In addition the procurement process for an additional 200 megawatts of renewable energy for Oahu from renewable developers is progressing and is scheduled to be launched in the second half of the year. Turning to the bank we are on track to meet our 2012 performance targets. While margins are gradually eroding in a very low and challenging interest rate environment, we continue to grow our loan portfolio at a steady and disciplined rate. Year-to-date annualized return on asset was 1.22% and year-to-date annualized ROE was 12.1%.

While the bank's efficiency ratio and non-interest expense rose in this quarter, this was largely due timing of project expenses. The first half run rate for expenses remains consistent with our annual target of $145 million. Year-to-date bank's earning to $30 million is in line with our expectations.

We continue to believe 2012 full-year earnings will be 3% to 5% lower than 2011 as this extremely low interest rate environment will continue to exert downward pressure on net interest margins during the second half of the year. Overall the bank continues to maintain its low risk profile, strong balance sheet, terrific funding base and straight forward business model.

Jim, will now discuss the details of our second quarter results and drivers for the year.

Jim Ajello

Thanks, Connie. As a backdrop to our results and outlook, I'll briefly comment on Hawaii's economy which continues its gradual improvement. The tourism industry, a significant driver of Hawaii's economy posted record arrivals and spending in the month of June. Visitor spending has grown year-over-year for 26 consecutive months.

Year-to-date visitor arrival were up 10.2% and expenditures were up 21.4% compared to last year. In the 2012 outlook, the visitor industry remains very positive. Local economists expect construction to begin to recover in 2013 due to an increase in non-residential and public sector projects.

Statewide, unemployment is at 6.4% in June, and remains very low compared to the national average of 8.3%. Overall, we continue to see gradual improvement in the Hawaii economy. However the gains in the tourism sector have largely not spilled over to the rest of the economy.

At the utility, net income for the second quarter of 2012 was $29.4 million, compared to $27.3 million in the linked quarter and $17 million in the second quarter of 2011. In looking at changes in utility revenues between periods, we focused on net revenues. The net revenues as shown on this slide refer to operating revenues, net of fuel oil, purchase dollar and taxes other than income tax.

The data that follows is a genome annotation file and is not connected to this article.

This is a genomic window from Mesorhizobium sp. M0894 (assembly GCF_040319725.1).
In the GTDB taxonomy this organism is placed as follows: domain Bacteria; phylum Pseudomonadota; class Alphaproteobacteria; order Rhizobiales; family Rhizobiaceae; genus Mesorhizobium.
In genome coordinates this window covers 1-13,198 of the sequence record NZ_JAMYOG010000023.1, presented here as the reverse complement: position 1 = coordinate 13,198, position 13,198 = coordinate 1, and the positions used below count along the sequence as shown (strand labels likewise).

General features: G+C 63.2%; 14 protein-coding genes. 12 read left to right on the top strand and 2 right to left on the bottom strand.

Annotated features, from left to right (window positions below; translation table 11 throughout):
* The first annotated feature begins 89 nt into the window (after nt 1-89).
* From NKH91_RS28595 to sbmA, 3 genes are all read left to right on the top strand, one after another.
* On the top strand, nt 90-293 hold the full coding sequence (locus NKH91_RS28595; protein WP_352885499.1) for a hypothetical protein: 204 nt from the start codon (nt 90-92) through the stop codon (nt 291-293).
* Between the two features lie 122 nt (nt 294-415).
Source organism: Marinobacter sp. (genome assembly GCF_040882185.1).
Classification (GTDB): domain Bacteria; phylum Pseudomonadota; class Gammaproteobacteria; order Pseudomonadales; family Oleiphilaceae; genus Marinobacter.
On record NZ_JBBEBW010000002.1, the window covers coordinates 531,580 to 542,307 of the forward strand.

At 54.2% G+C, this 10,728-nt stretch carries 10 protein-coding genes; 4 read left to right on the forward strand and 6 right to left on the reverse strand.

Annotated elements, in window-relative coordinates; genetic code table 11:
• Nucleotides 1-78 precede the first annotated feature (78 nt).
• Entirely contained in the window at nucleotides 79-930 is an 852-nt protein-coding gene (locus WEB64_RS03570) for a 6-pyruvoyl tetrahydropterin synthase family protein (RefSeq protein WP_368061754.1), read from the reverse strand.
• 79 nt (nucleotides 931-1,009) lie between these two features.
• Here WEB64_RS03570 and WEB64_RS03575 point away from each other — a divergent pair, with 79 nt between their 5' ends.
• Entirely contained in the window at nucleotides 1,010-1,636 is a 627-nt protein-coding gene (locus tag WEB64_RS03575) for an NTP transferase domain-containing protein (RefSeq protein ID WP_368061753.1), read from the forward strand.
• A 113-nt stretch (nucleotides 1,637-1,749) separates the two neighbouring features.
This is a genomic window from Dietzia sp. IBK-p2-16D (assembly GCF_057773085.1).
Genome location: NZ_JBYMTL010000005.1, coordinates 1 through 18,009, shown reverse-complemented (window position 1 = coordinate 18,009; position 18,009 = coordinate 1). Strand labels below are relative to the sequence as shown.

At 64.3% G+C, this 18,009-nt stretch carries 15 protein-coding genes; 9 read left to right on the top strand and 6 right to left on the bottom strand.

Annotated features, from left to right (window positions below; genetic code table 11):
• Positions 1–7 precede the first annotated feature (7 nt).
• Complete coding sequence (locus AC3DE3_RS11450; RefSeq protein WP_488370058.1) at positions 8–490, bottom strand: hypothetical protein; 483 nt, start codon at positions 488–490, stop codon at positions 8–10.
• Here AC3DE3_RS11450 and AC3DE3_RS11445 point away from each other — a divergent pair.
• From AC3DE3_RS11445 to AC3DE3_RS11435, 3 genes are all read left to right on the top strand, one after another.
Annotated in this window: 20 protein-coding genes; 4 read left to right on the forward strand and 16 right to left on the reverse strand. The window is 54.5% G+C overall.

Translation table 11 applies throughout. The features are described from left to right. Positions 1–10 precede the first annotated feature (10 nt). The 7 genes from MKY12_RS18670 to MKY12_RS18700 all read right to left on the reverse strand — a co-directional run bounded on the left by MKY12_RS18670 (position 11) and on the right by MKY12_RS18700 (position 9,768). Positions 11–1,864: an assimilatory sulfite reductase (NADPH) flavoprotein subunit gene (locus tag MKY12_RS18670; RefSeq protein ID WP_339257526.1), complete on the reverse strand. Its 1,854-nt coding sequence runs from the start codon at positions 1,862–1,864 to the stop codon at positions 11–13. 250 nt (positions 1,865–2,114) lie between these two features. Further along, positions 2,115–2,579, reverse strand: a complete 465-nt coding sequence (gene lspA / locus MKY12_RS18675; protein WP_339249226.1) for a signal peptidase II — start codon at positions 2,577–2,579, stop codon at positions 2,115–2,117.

In the quarter, net revenues after tax were $9 million higher than the same quarter last year, largely driven by the recovery of costs or our reliability in clean energy investment in [Oahu] which became effective in July 2011. Operations and maintenance expense after tax was $2 million lower than the prior year. This was primarily due to $2 million lower A&G expense from a change associated with the capitalization of costs in July 2011.

The deferral of Interisland Wind project cost were offset by $1 million of higher customer servicing costs related to our new customer information system, which went into service in late May.

At the bank, net income for the second quarter of 2012 was $14.2 million compared to $15.9 in the first quarter of 2012. Net income declined by $1.7 million compared to the linked quarter which included the release of tax related reserves of approximately $1 million. The remainder of the decrease was largely due to higher non-interest expenses or new products business projects, some of which were originally expected to incur in the first quarter, partially offset by lower provisions for loan losses from the continued improvement and credit quality and portfolio mix, compared to the second quarter of 2011, bank net income declined by $1 million primarily due to $1 million non-recurring insurance gains in the second quarter of last year. Higher gains on sales of loans of $1 million after-tax were offset by higher non-interest expense.

Now we will look more closely at utility. Slide nine shows our actual ROEs within trailing 12 months as a percentage of allowed ROE. As of June 2012, the utilities’ last 12 months consolidated ROE of 8.7% improved from 5.8% a year ago, significantly narrowing the gap to our allowed return.